Closing out the year and beginning the new.

The first and last words on the subject, I took a while off from brewing, but I’m back at it. Here’s what I’ve been up to, since being back brewing.

Replacing my keggerator lines and cleaning taps. Initially built it 3.5 years ago, line replacement was overdue, they were yellowed with hop oils and other build up. They were not cleaned nearly often enough, but such is the life of a infrequently used keggerator. I am considering a different setup, but haven’t worked out the details. I like the capacity for cold kegs, and carbing and such, but maybe a dorm fridge setup? Then convert the freezer into a ferm chamber. I just want to be able to serve two kegs, but really only need to have one functional tap.

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Bottle washing… multiple hours + a large number of randomly sized bottles, rinsed, but not cleaned, or delabeled bottles needed cleaning. Now that I’ve got those done, I’m ready to complete some transfers. I’ve got three beers that need to be packaged or transferred or conditioned. Last years RIS needs to be bottled, It’s currently in a keg in the keggerator carbonating. The coolership grapefruit ‘saison’ I made, which is now over a year old, and was just bottled, and just needs some conditioning. I’ve also got a 4g batch of berliner that I finished with brett, that needs to be split and fruited (1/2 currant / 1/2 strawberry black berry rhubarb), then bottled in about a month. I don’t have enough heavy glass, and I”ve been quite disappointed with the 500ml bottles I purchased for this use. I guess I need to to finish up some of the gose, berliner, and saison currently occupying those bottles. Then more washing.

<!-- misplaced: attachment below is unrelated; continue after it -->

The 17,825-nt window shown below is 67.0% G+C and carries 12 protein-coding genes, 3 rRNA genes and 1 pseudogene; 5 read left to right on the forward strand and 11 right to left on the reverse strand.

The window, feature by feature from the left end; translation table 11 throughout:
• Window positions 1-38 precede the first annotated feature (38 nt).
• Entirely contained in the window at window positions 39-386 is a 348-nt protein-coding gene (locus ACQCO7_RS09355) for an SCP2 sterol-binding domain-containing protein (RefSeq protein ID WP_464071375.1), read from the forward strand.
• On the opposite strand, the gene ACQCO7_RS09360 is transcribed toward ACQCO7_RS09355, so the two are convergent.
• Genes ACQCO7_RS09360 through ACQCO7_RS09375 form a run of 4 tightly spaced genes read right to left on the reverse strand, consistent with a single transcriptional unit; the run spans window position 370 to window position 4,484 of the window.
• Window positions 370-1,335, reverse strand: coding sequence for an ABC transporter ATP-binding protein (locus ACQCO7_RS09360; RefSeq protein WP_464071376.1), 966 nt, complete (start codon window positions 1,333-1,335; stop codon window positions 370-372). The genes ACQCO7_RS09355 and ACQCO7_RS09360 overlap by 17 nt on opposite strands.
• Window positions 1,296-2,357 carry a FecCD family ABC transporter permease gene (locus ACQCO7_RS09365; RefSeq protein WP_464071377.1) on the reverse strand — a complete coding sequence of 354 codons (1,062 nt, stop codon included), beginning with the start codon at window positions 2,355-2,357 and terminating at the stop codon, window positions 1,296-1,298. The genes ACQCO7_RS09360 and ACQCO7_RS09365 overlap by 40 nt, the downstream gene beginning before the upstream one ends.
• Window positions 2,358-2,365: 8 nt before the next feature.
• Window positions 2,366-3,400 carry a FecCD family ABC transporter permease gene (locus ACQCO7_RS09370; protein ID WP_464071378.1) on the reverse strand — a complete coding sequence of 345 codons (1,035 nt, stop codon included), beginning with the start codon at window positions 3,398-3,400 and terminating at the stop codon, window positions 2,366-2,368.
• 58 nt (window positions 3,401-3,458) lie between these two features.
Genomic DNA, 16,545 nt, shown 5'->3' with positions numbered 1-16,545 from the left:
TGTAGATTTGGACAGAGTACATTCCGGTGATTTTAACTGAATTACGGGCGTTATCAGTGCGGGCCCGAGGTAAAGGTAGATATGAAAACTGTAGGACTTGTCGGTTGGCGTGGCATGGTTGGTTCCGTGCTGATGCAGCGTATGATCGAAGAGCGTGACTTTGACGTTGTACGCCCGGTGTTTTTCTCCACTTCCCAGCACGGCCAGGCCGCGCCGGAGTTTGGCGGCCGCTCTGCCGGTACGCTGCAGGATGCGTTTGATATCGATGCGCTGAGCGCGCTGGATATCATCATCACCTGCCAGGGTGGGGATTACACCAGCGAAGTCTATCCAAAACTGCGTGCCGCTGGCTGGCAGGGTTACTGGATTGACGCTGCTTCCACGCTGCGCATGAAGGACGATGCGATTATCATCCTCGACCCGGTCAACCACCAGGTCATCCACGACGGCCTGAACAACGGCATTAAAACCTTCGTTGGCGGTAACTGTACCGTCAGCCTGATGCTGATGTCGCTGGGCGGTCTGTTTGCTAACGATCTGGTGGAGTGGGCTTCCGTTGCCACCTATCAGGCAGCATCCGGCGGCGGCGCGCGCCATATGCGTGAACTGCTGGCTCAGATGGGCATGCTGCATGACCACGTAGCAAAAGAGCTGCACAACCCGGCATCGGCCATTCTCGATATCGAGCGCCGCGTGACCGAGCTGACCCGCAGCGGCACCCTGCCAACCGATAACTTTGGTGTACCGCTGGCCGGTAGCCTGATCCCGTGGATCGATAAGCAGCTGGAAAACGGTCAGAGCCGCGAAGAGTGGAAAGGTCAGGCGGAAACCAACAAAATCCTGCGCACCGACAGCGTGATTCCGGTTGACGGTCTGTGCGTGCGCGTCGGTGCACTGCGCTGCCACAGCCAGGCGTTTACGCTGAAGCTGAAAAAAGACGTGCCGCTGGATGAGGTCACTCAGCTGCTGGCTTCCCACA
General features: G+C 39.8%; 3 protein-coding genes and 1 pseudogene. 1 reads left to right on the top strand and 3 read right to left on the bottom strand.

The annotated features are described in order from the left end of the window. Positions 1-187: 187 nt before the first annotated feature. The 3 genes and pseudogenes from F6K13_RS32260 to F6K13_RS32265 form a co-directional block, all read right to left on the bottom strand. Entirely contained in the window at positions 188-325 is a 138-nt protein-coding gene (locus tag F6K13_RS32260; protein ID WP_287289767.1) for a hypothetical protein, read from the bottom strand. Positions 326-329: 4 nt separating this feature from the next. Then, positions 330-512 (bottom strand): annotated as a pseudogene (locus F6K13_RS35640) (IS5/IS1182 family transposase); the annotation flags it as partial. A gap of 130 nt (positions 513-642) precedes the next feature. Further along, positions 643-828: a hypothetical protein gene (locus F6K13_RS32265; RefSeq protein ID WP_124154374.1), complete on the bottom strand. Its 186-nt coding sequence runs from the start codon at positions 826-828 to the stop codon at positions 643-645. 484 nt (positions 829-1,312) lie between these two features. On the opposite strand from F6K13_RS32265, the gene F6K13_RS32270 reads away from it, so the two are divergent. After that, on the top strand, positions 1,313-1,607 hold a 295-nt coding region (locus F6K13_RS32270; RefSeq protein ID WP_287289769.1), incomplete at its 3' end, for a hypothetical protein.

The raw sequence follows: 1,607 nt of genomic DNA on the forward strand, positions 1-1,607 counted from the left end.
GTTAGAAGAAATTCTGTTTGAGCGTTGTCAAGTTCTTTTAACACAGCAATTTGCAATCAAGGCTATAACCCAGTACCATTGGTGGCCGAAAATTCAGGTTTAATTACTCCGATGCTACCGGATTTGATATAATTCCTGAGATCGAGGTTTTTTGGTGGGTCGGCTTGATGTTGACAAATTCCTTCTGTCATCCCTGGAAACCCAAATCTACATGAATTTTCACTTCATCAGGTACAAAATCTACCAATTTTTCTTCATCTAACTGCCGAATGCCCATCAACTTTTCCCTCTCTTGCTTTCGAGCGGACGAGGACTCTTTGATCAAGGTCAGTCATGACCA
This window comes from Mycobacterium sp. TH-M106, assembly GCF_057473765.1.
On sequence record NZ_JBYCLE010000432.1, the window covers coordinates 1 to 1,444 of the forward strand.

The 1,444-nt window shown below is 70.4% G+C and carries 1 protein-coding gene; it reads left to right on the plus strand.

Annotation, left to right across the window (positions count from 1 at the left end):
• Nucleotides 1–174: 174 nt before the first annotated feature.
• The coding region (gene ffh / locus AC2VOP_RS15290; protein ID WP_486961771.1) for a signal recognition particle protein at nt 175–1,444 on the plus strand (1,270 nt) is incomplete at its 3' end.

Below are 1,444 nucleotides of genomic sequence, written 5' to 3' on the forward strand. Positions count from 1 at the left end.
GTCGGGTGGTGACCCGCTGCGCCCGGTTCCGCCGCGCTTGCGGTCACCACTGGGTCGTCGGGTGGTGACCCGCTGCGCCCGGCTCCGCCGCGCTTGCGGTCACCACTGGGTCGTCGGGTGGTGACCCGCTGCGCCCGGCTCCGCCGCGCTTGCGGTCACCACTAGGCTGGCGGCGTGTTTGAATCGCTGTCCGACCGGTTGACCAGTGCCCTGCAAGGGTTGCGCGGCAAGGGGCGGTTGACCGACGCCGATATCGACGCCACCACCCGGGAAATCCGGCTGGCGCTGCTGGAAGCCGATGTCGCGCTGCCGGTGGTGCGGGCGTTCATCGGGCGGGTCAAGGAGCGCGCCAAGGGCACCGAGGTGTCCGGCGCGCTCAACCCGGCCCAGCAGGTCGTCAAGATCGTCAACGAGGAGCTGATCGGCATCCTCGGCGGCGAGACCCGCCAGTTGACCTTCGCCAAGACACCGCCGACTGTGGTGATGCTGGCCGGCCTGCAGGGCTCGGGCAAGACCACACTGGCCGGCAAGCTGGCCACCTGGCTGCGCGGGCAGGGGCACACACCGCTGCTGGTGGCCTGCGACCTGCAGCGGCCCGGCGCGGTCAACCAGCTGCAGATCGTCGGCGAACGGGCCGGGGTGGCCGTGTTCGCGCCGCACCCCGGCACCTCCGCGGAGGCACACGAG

Brewing, yes, I actually said I was brewing again. I brewed a batch based on Tasty’s session pale ale.

http://drinkdrakes.com/homebrewers-make-a-session-beer/

My recipe is a variation, on the base bones. I used the base malts I had on hand, the biggest substations were hop varieties, and Oats in place of c-pills. Brew session was uneventful, no major screw ups aside from the ziplock bag melted to the burner during heating strike. I’m not sure how I managed that, but burnt plastic is a wonderful post christmas smell.

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http://beersmithrecipes.com/viewrecipe/994575/sb-10-tastys-session-pale-ale

SB (1.0) TASTY’S SESSION PALE ALE  American Pale Ale
Batch Size : 2.00 gal     69.0 IBUs Estimated.
OG: 1.0442 SG     FG: 1.0133 SG
Mash: BIAB, Medium Body
Boil: 60 minutes

Fermentables
Amt Name Type # %/IBU
0.69 kg Pale Ale Malt 2-Row (Briess) (3.50 SRM) Grain 1 43.0 %
0.30 kg Golden Promise (Simpsons) (2.00 SRM) Grain 2 19.0 %
0.22 kg Pilsner (2 Row) Bel (2.00 SRM) Grain 3 14.0 %
0.22 kg Valley Crystal Light (15.00 SRM) Grain 4 14.0 %
0.08 kg Caramel Malt – 40L (Briess) (40.00 SRM) Grain 5 5.0 %
0.08 kg Oats, Flaked (1.00 SRM) Grain 6 5.0 %
Hops Used
Amt Name Type # %/IBU
5.00 g Chinook [13.00 %] – Boil 60.0 min Hop 7 23.1 IBUs
12.00 g Cascade [5.50 %] – Boil 20.0 min Hop 8 12.9 IBUs
15.00 g Galaxy [14.00 %] – Boil 10.0 min Hop 9 27.1 IBUs
12.00 g Cascade [5.50 %] – Steep/Whirlpool 20.0 min Hop 12 5.8 IBUs